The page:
You've probably heard this before…
They say that it is a good idea to post to your blog every single day. They say that the more you post, the more Google will like you and that your audience will grow faster.
Some people don't even start blogging or doing content marketing because they think it will be too demanding. They don't have time, or so they think.
I'm going to bust the myth right now. I'm going to free you from that trap. It is blogging advice that others give that I think really misleads people and does a lot of harm.
You Create Your Own Rat Wheel
Blogging all too easily becomes this thankless rat wheel. You hop on it and start writing. And you write. And you write. Not necessarily because your audience is demanding it, but because you think you need to do it. You give yourself quotas.
It is inevitable… at some point, the fact that it is an endless rat wheel becomes apparent. You have one of those days when you struggle with what to write about. You're just not feelin' it. But, then, you try to force it so you can meet your quota.
Your Content Quality Suffers
Again, unless you are God's gift to blogging, this is inevitable. Your posts will be shorter. They'll repeat themselves. They'll be only surface-level stuff.
You're not creating “epic shit” (as my friend Corbett Barr likes to call it). You're just creating shit.
But, also look at your audience and what you're doing to them…
Your Audience Yawns It Off – Or Goes Cross-Eyed
If you're publishing “blah” stuff, your audience will think it is “blah”. Sure, you might get a few loyal followers… but those people are probably there because of those few really killer posts you've put out there when you were REALLY compelled to write those killer posts. The stuff in between – the stuff you wrote just to feed the rat wheel – is stuff they probably don't care too much about.
And so you get very few comments. You get little reaction and acknowledgement.
But, let's assume, for a minute, that you're one of these magic workers who can post incredible stuff every single day. Is that a good idea?
Well, you can also OVERRUN your audience. You can give them so much stuff that they can't keep up. You become a source of noise to them – even if the stuff you're producing is awesome.
So, instead of hanging on your every word, they look at your blog like a firehose and they'll just check on it every now and then. When they're in the mood. In terms of having an audience that ACTS when you want them do, that's not a good idea.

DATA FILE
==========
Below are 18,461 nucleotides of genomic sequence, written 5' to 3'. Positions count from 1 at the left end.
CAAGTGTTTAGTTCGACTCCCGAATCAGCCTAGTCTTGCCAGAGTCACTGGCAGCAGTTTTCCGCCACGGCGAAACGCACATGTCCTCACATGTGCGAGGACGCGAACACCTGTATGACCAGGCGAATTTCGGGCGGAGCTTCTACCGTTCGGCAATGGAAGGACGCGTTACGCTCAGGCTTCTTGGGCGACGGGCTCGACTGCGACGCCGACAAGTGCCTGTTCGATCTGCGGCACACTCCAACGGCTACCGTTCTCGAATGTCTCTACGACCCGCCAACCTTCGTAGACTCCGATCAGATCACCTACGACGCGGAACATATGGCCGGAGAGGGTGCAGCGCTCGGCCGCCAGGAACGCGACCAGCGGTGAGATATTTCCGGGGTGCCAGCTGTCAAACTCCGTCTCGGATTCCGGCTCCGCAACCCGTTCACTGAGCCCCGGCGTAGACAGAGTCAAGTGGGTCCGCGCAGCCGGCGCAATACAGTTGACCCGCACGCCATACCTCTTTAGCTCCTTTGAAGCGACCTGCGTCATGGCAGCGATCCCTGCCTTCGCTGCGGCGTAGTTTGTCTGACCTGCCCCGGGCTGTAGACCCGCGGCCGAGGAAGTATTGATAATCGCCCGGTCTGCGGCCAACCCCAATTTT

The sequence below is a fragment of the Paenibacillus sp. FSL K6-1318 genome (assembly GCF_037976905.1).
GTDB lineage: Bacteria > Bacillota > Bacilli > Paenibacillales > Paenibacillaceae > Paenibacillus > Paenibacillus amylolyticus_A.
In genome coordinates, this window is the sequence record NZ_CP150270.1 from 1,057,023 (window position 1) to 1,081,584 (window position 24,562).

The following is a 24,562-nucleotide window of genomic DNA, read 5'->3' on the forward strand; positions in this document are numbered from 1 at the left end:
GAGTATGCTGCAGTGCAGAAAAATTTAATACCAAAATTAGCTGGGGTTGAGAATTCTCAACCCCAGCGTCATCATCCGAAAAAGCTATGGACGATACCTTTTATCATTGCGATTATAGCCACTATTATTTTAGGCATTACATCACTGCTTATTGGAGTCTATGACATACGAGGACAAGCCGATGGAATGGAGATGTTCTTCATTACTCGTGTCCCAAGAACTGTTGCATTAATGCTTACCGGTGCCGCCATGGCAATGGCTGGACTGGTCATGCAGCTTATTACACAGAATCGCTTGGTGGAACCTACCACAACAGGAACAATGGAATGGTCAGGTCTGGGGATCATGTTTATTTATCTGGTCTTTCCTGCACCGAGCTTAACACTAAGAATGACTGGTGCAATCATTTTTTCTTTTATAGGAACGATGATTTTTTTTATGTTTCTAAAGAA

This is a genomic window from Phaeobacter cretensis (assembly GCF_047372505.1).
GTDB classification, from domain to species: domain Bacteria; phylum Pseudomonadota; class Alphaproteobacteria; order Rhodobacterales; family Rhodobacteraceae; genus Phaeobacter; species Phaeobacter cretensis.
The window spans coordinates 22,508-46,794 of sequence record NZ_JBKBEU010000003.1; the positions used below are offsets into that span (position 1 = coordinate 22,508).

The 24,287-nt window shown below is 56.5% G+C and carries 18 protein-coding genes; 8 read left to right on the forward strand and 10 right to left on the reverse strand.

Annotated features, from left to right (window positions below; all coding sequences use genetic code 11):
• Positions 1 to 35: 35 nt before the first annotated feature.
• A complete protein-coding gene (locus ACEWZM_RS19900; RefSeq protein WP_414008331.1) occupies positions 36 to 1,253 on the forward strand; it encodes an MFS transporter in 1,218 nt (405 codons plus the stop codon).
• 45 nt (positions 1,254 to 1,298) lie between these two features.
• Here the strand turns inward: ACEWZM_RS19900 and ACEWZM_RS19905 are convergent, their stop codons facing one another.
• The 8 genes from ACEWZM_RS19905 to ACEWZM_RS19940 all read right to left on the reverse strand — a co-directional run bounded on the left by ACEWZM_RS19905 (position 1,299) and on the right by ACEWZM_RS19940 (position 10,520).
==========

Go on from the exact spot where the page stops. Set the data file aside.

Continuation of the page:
You're basically hypnotizing your audience through constant, unending inflow.
A Few Observations From Personal Experience
I've done both.
My tech site still has a 5-day posting schedule, and we post 2-3 posts per day over there. I can tell you that it is difficult to keep up with that. And I have to pay people to help keep up that volume. Now, that niche almost requires that kind of volume – so I keep rolling with it. But, honestly – I'm beginning to plan my exit. In fact, I'm probably going to put the plan into action fairly soon to sell that site. One of the many reasons for this is because I'm ready to step off that rat wheel that is the tech niche. The tech niche is awesome in a lot of ways, but I'm ready for something different.
Then we take this site. I used to post every day. Now, I post maybe once or twice per week. In fact, I'm seriously thinking of moving it down to a once weekly schedule, but just making sure each post has some serious meat to it.
Interestingly, as I've adjusted my volume on this site, I've had NO negative consequences in the site's traffic. So, in my experience, posting every day was just a waste of time. I know friends of mine who saw their traffic steadily INCREASE as they posted LESS.
How could that happen?
Well, consider how SEO is changing. It used to be that you wanted as much fuel for the search spiders as you could. However, today things are changing. Google is looking for quality indicators. One of the indicators they use are social signals such as +1's, retweets, shares, etc.
In order to get people to share things, you need to write epic stuff WORTH sharing.
Not only that, you want to have a volume that people can easily consume. You want them to see the release of a new post as an EVENT. Something worth paying attention to. Leave them wanting just a bit more from you at all times and they'll be hungry to hear from you.
Here's the other positive side effect of posting less…
It gives you more time to concentrate on what will REALLY build your business. Things like promotion, product creation, marketing.
If you're so busy feeding the rat wheel, you'll never have the time to build your assets and your business.
It is the 80/20 rule all over again. For most bloggers, they spend 80% of their time feeding the rat wheel and it only leads to 20% of their results. Time to flip that bad-boy on it's head!
You Are Free!
So, I give you permission, as it were, to post less.
Post less, but make the stuff you publish really worth somebody's time. Give them take-aways. Make sure your posts will help them achieve a result they want.
Blogging isn't a business model. It is just a marketing vehicle for a business. (click to tweet that)
If you're spending no time building the business behind the blog – and spending all your time just feeding the blog – then you're completely wasting your freakin' time.
Before I leave you, I'm super-excited to soon announce some big changes for this blog and my entire business. In fact, it has a lot to do with that quote I asked you to tweet out above. 🙂 Stay tuned for that. M'kay?